Communication theory in electrical engineering is largely driven by the theory of the Fourier transform, again trigonometric functions.

    Probably the most important single equation in physics is Euler's formula . See The Feynman Lectures on Physics for more application to physics.


    After polynomials, trigonometric functions are probably the most used functions in mathematics, physics and engineering. Suffice it to say that any engineer or physicist who is not proficient in trigonometry should find another line of work.
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  7. #6  
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    Don't study science or engineering if you want a job.
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  8. #7  
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    Although, if you actually want to better yourself, learning science, engineering, mathematics, damn near anything, really, is good for you.
    Wise men speak because they have something to say; Fools, because they have to say something.
    -Plato

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  9. #8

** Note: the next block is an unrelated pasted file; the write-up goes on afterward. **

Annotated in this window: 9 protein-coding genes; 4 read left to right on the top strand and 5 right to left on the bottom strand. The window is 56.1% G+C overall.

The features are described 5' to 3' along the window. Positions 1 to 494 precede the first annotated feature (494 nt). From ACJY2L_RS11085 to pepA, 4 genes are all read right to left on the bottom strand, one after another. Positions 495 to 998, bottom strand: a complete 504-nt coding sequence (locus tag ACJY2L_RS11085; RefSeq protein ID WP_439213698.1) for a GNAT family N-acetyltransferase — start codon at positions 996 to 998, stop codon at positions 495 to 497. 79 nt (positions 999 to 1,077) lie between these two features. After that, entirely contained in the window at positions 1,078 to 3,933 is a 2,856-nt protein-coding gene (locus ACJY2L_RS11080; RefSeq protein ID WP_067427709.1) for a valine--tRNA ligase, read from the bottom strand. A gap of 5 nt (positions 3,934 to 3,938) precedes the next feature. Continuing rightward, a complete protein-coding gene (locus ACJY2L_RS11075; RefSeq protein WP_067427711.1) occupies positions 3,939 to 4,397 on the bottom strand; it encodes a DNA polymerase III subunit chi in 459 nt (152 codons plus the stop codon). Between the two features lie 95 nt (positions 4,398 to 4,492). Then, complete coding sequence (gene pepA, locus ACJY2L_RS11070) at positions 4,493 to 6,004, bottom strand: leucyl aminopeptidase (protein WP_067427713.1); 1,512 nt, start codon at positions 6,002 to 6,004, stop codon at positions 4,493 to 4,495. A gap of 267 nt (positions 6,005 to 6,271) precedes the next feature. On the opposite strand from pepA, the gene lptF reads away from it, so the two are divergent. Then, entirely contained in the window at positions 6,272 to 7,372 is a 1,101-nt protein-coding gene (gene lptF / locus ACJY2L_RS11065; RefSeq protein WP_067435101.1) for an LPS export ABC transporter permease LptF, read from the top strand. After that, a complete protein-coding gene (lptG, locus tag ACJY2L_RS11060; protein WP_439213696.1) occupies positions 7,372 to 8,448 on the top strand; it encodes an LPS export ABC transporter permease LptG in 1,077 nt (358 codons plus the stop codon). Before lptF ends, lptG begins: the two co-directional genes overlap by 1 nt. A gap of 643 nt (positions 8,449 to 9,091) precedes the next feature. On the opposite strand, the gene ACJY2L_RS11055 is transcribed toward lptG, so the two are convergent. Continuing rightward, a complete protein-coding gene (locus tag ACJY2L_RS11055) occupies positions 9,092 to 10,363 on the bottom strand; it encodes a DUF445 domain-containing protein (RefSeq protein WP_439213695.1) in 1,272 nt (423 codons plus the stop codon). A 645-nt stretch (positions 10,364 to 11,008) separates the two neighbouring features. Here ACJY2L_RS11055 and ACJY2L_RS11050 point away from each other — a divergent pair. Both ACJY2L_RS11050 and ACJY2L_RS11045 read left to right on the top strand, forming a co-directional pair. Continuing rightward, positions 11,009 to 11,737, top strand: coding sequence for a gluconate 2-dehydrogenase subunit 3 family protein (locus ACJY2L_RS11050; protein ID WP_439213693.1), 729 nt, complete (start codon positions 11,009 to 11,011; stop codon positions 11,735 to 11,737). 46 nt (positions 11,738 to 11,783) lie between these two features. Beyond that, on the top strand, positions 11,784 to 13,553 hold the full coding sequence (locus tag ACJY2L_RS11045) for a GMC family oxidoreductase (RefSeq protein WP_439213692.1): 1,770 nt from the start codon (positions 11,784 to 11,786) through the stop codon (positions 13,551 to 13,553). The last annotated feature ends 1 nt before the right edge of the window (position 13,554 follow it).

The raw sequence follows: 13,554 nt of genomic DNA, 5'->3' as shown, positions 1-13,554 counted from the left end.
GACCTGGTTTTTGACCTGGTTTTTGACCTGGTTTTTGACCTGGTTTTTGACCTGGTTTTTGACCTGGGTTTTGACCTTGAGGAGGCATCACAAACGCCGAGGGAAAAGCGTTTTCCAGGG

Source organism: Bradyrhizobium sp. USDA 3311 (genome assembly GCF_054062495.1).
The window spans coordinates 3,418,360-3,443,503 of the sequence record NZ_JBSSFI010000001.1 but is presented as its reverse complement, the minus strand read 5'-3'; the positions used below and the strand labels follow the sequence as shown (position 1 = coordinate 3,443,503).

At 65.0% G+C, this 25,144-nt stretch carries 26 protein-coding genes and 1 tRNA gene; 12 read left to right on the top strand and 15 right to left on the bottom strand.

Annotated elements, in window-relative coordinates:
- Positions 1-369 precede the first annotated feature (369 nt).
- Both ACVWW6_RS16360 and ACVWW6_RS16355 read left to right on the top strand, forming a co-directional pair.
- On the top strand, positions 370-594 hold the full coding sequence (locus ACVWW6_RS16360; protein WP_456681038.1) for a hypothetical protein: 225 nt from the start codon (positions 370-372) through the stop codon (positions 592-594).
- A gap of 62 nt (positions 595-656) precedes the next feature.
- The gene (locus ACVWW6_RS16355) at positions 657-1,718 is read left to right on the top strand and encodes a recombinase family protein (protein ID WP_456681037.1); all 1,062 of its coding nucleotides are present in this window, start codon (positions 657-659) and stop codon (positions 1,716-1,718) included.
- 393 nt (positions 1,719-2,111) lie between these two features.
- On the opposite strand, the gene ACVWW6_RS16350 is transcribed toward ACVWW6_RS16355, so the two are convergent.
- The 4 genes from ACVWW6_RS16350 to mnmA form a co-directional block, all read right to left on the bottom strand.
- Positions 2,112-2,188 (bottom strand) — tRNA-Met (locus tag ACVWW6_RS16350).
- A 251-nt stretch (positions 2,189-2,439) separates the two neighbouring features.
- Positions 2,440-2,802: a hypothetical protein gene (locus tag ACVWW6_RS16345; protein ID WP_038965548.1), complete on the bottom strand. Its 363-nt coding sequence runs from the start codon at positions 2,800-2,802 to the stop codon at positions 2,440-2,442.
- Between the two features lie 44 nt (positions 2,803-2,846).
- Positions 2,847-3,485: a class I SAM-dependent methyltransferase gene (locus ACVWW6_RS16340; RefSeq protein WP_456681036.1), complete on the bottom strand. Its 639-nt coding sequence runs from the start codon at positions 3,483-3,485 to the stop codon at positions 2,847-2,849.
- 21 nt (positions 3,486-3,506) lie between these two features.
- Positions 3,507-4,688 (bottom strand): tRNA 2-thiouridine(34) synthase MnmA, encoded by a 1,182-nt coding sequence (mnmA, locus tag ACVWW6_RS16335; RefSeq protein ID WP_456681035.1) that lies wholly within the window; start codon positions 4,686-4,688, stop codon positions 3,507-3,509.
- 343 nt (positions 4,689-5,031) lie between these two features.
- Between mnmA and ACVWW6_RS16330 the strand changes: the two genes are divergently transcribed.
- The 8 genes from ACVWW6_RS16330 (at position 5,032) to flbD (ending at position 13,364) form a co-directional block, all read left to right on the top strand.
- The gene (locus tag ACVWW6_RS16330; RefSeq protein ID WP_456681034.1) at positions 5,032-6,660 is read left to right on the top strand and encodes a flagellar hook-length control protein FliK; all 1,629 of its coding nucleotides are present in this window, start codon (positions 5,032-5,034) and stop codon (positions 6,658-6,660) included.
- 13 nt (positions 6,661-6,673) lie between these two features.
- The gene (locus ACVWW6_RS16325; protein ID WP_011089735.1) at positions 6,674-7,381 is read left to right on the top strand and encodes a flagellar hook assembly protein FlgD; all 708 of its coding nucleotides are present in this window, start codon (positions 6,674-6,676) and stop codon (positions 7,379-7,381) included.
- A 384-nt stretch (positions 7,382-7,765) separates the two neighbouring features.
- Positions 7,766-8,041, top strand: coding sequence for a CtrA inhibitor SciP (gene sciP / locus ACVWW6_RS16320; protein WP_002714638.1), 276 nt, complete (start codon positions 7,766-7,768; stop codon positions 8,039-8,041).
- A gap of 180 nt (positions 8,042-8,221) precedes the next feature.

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    Quote Originally Posted by smokey
    Don't study science or engineering if you want a job.
    Surely you don't mean this.

    What do suggest, philosopohy and literature ?
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  10. #9  
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    Thanks Dr. Rocket--a rather comprehensive list.

    Smokey,
    A rather ridiculous statement considering the president of the United States stated that he would like to see more mathematics and science majors. In a time of war mathematics is, since before WWII, heavily used in addition to the need for alternative energy sources and the time of cloning. There is plenty of room for jobs in mathematics, science, and engineering, especially considering most people are looking for degrees in business and in the medical field.

    EDIT: The earnings aren't too bad either:


    Many mathematicians work for federal and state government departments. The Department of Defense and NASA are the largest federal employers of mathematicians.

    Those employed in the private sector often work for research and testing facilities, public relations firms, and security exchanges. Mathematicians in manufacturing usually work for drug companies. Other mathematicians work for banks, insurance companies, and public utilities. Some are employed by public and private colleges as professors and researchers.

    In general, people in this career can expect to earn anywhere from about $50,000 to $135,000 a year. The median annual income for mathematicians is around $91,000.

    Their specific income depends on a number of factors, including employer, location, experience, and level of education. Mathematicians with PhDs often earn higher salaries than those with masterís or bachelorís degrees. Similarly, the average income for mathematicians employed by the federal government is about $94,000 a year.